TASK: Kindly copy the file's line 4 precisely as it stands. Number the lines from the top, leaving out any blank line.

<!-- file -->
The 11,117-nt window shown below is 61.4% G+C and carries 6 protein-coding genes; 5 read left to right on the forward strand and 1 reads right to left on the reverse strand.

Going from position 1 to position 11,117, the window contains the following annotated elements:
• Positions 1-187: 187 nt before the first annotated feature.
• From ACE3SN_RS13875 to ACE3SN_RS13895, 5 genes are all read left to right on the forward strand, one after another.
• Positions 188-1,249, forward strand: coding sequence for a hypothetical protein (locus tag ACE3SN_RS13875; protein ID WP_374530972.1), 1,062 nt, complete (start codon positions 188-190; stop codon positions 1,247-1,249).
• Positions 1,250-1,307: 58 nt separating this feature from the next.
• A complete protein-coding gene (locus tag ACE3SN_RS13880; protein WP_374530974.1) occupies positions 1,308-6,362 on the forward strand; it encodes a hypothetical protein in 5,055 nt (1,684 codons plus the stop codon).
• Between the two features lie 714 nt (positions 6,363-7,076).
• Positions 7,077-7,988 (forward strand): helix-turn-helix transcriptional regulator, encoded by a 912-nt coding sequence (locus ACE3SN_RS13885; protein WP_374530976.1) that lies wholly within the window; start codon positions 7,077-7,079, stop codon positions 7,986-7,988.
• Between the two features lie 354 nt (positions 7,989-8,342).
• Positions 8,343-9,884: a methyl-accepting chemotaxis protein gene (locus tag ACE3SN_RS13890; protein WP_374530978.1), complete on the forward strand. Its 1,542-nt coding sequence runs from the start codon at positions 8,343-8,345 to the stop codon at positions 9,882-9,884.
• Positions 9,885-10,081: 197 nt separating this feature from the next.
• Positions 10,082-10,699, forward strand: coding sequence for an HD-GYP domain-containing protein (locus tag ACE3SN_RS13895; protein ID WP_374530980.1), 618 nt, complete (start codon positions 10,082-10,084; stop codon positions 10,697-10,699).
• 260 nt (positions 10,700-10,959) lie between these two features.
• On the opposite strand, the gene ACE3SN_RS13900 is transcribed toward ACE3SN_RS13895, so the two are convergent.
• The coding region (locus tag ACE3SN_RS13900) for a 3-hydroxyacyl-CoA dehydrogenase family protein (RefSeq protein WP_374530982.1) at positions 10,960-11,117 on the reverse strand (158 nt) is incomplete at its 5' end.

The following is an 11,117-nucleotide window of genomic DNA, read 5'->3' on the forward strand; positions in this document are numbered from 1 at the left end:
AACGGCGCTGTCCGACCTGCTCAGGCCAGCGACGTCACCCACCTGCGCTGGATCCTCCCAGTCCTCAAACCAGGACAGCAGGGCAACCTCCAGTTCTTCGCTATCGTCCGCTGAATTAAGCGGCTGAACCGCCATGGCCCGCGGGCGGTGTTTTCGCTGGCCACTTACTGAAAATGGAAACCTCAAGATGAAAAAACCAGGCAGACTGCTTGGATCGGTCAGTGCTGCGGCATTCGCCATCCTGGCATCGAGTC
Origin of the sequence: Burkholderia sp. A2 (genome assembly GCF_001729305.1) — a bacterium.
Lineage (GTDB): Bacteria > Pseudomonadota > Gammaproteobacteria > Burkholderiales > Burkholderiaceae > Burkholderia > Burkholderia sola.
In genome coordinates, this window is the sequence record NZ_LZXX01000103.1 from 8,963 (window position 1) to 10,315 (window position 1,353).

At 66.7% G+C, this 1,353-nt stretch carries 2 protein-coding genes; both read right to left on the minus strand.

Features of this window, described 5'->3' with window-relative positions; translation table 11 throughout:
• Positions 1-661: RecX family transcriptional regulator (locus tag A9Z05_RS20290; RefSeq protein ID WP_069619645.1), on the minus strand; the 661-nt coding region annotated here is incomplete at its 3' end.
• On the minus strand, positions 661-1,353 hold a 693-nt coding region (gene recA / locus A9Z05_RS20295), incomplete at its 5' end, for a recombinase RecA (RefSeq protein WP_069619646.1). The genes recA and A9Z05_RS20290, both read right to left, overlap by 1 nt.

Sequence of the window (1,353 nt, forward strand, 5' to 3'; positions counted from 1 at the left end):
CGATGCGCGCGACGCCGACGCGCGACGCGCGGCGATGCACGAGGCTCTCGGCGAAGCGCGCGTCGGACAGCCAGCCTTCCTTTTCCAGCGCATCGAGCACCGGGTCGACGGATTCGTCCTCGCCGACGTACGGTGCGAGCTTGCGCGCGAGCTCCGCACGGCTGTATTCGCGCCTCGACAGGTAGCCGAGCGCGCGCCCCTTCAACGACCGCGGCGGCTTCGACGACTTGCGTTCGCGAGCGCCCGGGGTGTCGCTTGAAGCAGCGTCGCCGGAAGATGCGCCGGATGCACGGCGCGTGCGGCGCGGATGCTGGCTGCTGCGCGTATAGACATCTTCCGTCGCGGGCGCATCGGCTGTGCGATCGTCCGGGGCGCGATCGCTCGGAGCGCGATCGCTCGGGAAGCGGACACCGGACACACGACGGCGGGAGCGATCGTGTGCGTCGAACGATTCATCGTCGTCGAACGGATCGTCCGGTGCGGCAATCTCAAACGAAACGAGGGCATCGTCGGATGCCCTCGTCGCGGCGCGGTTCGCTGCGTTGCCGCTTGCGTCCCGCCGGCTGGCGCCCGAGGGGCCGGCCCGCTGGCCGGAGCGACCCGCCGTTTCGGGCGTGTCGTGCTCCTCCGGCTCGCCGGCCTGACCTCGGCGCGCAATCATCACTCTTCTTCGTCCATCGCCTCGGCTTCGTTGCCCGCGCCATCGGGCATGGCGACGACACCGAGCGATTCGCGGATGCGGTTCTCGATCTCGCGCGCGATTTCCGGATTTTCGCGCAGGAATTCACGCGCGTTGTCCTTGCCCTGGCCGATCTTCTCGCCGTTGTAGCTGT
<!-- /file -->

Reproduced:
• From ACE3SN_RS13875 to ACE3SN_RS13895, 5 genes are all read left to right on the forward strand, one after another.